• Star Wars VR Team ILMxLAB Set To Speak At E3 2018
    Star Wars VR Team ILMxLAB Set To Speak At E3 2018

    It’s been a while since we’ve heard from ILMxLAB, the immersive development team behind many of the Star Wars VR experiences we’ve enjoyed over the past few years. But the group will be making an appearance at E3 next week.

    ILMxLAB will host a panel talking about its work as part of the E3 Coliseum program that runs during the event. Details about the session (including exactly when it will take place) haven’t yet been shared, but host Geoff Keighley did note that the company will “talk about the future” during the session. Does this mean we could perhaps see a new project from the group announced next week?

    We are thrilled to have the wizards from @ILMxLAB join us at @e3 to talk about the future. Some cool stuff to talk about for sure!

    — Geoff Keighley (@geoffkeighley) June 4, 2018

    We’ve got our fingers crossed that that’s the case. So far ILMxLAB has produced short but essential VR experiences like Trials on Tattooine and Droid Repair Bay, both of which fulfil the dreams of Star Wars fans around the world. The team also collaborated with The Void on the excellent Secrets of the Empire location-based VR experience and is working with Magic Leap on content for its upcoming augmented reality device. It would be great to see something bigger from the team, though.

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  • Catan Is Coming To Vive/Windows With Rift/Gear/Go Cross-Play Soon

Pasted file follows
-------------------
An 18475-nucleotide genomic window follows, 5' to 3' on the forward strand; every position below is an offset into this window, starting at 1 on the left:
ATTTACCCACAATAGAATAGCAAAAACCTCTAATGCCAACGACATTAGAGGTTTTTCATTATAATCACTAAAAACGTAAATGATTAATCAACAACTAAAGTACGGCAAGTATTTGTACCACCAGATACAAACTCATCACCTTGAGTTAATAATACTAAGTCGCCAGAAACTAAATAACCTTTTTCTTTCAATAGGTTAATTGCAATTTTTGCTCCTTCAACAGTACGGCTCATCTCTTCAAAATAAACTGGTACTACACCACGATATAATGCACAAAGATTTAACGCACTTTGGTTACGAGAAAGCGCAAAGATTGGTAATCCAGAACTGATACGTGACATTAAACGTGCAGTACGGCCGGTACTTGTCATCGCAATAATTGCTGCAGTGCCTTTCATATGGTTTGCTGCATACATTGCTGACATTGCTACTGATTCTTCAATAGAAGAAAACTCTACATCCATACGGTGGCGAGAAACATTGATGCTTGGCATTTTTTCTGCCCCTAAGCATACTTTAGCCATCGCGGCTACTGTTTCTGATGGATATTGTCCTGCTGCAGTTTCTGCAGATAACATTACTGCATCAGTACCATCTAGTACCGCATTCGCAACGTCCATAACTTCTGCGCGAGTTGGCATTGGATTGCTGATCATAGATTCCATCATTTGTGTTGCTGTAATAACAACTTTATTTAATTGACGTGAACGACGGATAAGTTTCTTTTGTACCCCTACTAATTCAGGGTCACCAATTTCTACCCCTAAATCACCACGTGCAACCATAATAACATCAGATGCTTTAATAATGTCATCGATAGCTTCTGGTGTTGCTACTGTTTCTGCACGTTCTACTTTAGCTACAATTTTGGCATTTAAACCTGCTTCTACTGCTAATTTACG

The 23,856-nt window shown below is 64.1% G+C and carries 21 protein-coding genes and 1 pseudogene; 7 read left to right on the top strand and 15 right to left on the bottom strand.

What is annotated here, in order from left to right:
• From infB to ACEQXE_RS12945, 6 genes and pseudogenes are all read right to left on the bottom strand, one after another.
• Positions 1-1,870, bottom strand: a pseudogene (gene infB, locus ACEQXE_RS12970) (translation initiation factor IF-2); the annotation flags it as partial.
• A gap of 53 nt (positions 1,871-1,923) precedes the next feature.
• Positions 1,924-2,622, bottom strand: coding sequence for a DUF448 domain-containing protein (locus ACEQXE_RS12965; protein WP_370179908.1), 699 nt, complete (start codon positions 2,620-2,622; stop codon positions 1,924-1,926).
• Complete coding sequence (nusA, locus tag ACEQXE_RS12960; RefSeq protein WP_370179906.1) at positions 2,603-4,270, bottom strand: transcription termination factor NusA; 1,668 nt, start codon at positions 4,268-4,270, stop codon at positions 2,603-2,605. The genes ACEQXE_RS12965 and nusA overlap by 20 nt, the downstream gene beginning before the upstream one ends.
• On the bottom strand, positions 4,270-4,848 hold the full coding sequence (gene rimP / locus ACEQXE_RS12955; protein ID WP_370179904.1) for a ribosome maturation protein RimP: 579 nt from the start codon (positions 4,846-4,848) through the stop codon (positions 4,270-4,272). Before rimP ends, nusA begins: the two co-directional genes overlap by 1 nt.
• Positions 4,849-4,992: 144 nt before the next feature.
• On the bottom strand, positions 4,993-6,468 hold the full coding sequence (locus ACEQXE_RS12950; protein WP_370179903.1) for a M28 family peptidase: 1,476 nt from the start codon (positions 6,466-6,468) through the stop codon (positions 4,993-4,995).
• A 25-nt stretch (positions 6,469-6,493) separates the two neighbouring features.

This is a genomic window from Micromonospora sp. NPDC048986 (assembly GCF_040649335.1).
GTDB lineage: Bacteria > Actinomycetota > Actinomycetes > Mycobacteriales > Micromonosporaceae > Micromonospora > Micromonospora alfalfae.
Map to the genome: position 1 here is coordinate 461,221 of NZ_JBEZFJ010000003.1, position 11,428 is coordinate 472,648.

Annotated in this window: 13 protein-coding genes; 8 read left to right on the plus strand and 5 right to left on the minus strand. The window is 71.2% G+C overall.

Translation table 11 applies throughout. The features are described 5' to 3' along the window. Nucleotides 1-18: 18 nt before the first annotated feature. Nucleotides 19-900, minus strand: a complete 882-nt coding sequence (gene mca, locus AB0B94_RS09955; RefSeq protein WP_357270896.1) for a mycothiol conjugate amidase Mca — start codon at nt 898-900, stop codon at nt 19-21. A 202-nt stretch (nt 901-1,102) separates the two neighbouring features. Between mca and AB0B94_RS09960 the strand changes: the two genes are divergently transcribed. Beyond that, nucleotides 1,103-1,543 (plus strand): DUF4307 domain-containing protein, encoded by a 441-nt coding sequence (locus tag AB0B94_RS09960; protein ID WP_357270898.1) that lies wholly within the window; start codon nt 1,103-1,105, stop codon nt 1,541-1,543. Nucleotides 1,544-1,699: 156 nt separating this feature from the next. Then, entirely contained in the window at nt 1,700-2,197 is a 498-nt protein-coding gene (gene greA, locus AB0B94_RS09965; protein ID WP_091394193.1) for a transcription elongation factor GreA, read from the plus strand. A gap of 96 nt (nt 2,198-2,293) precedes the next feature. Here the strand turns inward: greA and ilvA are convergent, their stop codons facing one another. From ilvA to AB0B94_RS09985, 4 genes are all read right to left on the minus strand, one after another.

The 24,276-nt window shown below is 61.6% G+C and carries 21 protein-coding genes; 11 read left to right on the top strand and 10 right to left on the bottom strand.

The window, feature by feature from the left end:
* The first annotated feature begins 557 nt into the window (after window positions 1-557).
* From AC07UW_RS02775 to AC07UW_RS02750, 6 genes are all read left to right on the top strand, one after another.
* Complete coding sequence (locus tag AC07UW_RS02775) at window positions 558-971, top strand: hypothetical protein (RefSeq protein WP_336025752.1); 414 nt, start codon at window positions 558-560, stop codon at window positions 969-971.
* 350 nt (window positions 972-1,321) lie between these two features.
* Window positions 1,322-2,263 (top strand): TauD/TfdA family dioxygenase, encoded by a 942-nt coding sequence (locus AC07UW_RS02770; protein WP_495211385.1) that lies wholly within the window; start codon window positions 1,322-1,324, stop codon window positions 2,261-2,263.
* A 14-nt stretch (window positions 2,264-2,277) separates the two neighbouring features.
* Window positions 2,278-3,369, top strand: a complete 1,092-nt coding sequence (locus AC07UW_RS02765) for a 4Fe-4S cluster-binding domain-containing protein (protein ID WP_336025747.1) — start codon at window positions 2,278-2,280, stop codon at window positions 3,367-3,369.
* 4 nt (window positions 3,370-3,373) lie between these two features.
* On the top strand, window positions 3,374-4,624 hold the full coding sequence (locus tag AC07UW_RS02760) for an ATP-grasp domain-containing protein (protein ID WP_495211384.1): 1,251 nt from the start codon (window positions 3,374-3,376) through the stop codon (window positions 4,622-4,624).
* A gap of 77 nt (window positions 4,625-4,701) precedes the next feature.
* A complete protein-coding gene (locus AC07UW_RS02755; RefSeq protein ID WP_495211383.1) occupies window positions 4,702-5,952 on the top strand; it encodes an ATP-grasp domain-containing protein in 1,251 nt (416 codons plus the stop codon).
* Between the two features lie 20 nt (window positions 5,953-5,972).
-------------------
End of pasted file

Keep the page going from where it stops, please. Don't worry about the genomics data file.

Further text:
Catan Is Coming To Vive/Windows With Rift/Gear/Go Cross-Play Soon

    Experiment 7’s VR conversion of popular boardgame, Settlers of Catan, is coming to an HTC Vive and/or Windows VR headset very soon.

    A Steam page for the game, which released on the Oculus Rift, Oculus Go and Gear VR headsets in May, recently went live, promising HTC Vive and Windows Mixed Reality support. The page only says the game is ‘Coming Soon’, but the trailer seen on the store page notes that it’s ‘available now’. It sounds like launch is coming in the very near future, then.

    A price isn’t listed, but the game costs $14.99 on the Oculus Store so we’d expect the same of the Steam release.

    The best part? The SteamVR version is going to feature full cross-play support with the existing versions of the game, at least on Vive. That means Vive owners will be able to take on their friends that just picked up an Oculus Go, or settle old rivalries with the Rift. Cross-play support for Windows headsets isn’t mentioned despite native support being listed in the headsets section, though we wouldn’t be surprised to see it included.

    Catan’s VR support is a real joy, perfectly transcribing a classic game into VR, so it’s great to see it come to more headsets.